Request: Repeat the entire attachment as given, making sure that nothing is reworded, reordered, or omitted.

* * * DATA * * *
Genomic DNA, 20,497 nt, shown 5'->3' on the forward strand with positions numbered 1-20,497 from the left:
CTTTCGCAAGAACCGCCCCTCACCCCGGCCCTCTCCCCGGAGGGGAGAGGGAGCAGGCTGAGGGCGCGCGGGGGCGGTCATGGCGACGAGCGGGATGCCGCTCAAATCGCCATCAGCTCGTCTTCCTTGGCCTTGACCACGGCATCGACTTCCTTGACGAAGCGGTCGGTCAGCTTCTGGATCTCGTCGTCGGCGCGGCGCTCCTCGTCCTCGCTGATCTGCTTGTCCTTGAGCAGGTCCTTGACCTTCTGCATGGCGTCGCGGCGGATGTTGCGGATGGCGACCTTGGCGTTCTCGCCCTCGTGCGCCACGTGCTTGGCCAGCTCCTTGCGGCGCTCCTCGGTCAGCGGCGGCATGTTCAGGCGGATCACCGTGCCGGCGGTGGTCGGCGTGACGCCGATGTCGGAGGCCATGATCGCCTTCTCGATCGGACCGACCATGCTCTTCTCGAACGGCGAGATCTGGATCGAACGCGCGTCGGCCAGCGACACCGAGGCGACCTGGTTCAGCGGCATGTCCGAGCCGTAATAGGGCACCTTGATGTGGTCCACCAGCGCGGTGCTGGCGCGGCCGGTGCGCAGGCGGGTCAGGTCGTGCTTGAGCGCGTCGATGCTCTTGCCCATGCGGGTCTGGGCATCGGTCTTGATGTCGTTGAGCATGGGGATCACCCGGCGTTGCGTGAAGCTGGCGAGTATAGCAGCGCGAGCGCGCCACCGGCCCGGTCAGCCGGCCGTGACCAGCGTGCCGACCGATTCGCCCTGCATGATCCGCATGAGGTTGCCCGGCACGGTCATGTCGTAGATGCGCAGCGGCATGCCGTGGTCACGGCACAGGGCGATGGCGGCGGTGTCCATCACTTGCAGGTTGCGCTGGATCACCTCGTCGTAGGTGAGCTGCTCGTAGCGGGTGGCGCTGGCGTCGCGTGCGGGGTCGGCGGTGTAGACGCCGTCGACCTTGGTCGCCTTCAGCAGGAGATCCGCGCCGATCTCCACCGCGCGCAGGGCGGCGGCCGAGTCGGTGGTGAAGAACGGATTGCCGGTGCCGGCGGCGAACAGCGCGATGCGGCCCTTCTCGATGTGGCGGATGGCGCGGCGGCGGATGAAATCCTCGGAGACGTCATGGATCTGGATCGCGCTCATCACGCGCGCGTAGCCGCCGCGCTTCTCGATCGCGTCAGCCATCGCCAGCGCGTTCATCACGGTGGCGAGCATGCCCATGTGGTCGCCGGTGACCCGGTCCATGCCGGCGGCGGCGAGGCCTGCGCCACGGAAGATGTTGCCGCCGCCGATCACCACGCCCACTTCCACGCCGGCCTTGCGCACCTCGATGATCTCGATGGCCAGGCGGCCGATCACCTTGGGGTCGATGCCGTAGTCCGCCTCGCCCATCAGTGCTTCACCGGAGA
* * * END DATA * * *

Genomic DNA, 20,497 nt, shown 5'->3' on the forward strand with positions numbered 1-20,497 from the left:
CTTTCGCAAGAACCGCCCCTCACCCCGGCCCTCTCCCCGGAGGGGAGAGGGAGCAGGCTGAGGGCGCGCGGGGGCGGTCATGGCGACGAGCGGGATGCCGCTCAAATCGCCATCAGCTCGTCTTCCTTGGCCTTGACCACGGCATCGACTTCCTTGACGAAGCGGTCGGTCAGCTTCTGGATCTCGTCGTCGGCGCGGCGCTCCTCGTCCTCGCTGATCTGCTTGTCCTTGAGCAGGTCCTTGACCTTCTGCATGGCGTCGCGGCGGATGTTGCGGATGGCGACCTTGGCGTTCTCGCCCTCGTGCGCCACGTGCTTGGCCAGCTCCTTGCGGCGCTCCTCGGTCAGCGGCGGCATGTTCAGGCGGATCACCGTGCCGGCGGTGGTCGGCGTGACGCCGATGTCGGAGGCCATGATCGCCTTCTCGATCGGACCGACCATGCTCTTCTCGAACGGCGAGATCTGGATCGAACGCGCGTCGGCCAGCGACACCGAGGCGACCTGGTTCAGCGGCATGTCCGAGCCGTAATAGGGCACCTTGATGTGGTCCACCAGCGCGGTGCTGGCGCGGCCGGTGCGCAGGCGGGTCAGGTCGTGCTTGAGCGCGTCGATGCTCTTGCCCATGCGGGTCTGGGCATCGGTCTTGATGTCGTTGAGCATGGGGATCACCCGGCGTTGCGTGAAGCTGGCGAGTATAGCAGCGCGAGCGCGCCACCGGCCCGGTCAGCCGGCCGTGACCAGCGTGCCGACCGATTCGCCCTGCATGATCCGCATGAGGTTGCCCGGCACGGTCATGTCGTAGATGCGCAGCGGCATGCCGTGGTCACGGCACAGGGCGATGGCGGCGGTGTCCATCACTTGCAGGTTGCGCTGGATCACCTCGTCGTAGGTGAGCTGCTCGTAGCGGGTGGCGCTGGCGTCGCGTGCGGGGTCGGCGGTGTAGACGCCGTCGACCTTGGTCGCCTTCAGCAGGAGATCCGCGCCGATCTCCACCGCGCGCAGGGCGGCGGCCGAGTCGGTGGTGAAGAACGGATTGCCGGTGCCGGCGGCGAACAGCGCGATGCGGCCCTTCTCGATGTGGCGGATGGCGCGGCGGCGGATGAAATCCTCGGAGACGTCATGGATCTGGATCGCGCTCATCACGCGCGCGTAGCCGCCGCGCTTCTCGATCGCGTCAGCCATCGCCAGCGCGTTCATCACGGTGGCGAGCATGCCCATGTGGTCGCCGGTGACCCGGTCCATGCCGGCGGCGGCGAGGCCTGCGCCACGGAAGATGTTGCCGCCGCCGATCACCACGCCCACTTCCACGCCGGCCTTGCGCACCTCGATGATCTCGATGGCCAGGCGGCCGATCACCTTGGGGTCGATGCCGTAGTCCGCCTCGCCCATCAGTGCTTCACCGGAGA